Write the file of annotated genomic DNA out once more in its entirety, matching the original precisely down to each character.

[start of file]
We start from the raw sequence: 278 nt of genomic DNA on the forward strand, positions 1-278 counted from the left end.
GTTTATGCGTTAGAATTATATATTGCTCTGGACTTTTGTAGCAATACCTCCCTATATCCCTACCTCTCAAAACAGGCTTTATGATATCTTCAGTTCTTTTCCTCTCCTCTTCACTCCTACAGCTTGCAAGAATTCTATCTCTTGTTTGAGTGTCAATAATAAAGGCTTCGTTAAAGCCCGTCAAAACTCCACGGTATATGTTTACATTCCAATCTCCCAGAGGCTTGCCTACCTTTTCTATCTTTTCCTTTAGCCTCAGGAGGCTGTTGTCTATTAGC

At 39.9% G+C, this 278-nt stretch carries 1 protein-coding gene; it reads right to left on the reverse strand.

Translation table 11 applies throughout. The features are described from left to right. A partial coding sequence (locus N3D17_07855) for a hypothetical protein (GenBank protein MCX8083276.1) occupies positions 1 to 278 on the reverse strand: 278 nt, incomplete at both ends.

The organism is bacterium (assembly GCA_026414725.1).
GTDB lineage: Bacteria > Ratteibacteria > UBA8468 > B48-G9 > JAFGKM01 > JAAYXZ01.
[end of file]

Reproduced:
We start from the raw sequence: 278 nt of genomic DNA on the forward strand, positions 1-278 counted from the left end.
GTTTATGCGTTAGAATTATATATTGCTCTGGACTTTTGTAGCAATACCTCCCTATATCCCTACCTCTCAAAACAGGCTTTATGATATCTTCAGTTCTTTTCCTCTCCTCTTCACTCCTACAGCTTGCAAGAATTCTATCTCTTGTTTGAGTGTCAATAATAAAGGCTTCGTTAAAGCCCGTCAAAACTCCACGGTATATGTTTACATTCCAATCTCCCAGAGGCTTGCCTACCTTTTCTATCTTTTCCTTTAGCCTCAGGAGGCTGTTGTCTATTAGC

At 39.9% G+C, this 278-nt stretch carries 1 protein-coding gene; it reads right to left on the reverse strand.

Translation table 11 applies throughout. The features are described from left to right. A partial coding sequence (locus N3D17_07855) for a hypothetical protein (GenBank protein MCX8083276.1) occupies positions 1 to 278 on the reverse strand: 278 nt, incomplete at both ends.

The organism is bacterium (assembly GCA_026414725.1).
GTDB lineage: Bacteria > Ratteibacteria > UBA8468 > B48-G9 > JAFGKM01 > JAAYXZ01.